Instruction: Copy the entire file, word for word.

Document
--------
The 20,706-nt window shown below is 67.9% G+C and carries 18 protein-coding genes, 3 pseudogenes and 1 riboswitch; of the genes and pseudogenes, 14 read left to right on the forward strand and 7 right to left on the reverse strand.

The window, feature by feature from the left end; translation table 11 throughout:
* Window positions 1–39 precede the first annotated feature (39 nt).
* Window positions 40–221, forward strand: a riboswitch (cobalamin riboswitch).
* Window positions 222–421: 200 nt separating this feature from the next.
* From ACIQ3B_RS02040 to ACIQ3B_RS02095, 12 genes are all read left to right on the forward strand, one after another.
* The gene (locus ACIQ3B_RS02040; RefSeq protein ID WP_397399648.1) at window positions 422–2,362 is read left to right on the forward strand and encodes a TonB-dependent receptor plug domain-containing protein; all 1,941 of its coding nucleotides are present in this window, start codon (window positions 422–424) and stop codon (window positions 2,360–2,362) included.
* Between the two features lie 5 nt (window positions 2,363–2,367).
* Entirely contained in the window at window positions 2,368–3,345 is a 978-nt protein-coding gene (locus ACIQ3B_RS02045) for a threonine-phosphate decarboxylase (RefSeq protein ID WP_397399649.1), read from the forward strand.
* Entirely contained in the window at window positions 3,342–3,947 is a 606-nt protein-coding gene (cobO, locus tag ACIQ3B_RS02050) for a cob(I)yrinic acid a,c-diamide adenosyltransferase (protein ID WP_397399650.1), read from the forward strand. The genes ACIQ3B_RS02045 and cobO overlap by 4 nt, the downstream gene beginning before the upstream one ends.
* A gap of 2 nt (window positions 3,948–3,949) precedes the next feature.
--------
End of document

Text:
The 20,706-nt window shown below is 67.9% G+C and carries 18 protein-coding genes, 3 pseudogenes and 1 riboswitch; of the genes and pseudogenes, 14 read left to right on the forward strand and 7 right to left on the reverse strand.

The window, feature by feature from the left end; translation table 11 throughout:
* Window positions 1–39 precede the first annotated feature (39 nt).
* Window positions 40–221, forward strand: a riboswitch (cobalamin riboswitch).
* Window positions 222–421: 200 nt separating this feature from the next.
* From ACIQ3B_RS02040 to ACIQ3B_RS02095, 12 genes are all read left to right on the forward strand, one after another.
* The gene (locus ACIQ3B_RS02040; RefSeq protein ID WP_397399648.1) at window positions 422–2,362 is read left to right on the forward strand and encodes a TonB-dependent receptor plug domain-containing protein; all 1,941 of its coding nucleotides are present in this window, start codon (window positions 422–424) and stop codon (window positions 2,360–2,362) included.
* Between the two features lie 5 nt (window positions 2,363–2,367).
* Entirely contained in the window at window positions 2,368–3,345 is a 978-nt protein-coding gene (locus ACIQ3B_RS02045) for a threonine-phosphate decarboxylase (RefSeq protein ID WP_397399649.1), read from the forward strand.
* Entirely contained in the window at window positions 3,342–3,947 is a 606-nt protein-coding gene (cobO, locus tag ACIQ3B_RS02050) for a cob(I)yrinic acid a,c-diamide adenosyltransferase (protein ID WP_397399650.1), read from the forward strand. The genes ACIQ3B_RS02045 and cobO overlap by 4 nt, the downstream gene beginning before the upstream one ends.
* A gap of 2 nt (window positions 3,948–3,949) precedes the next feature.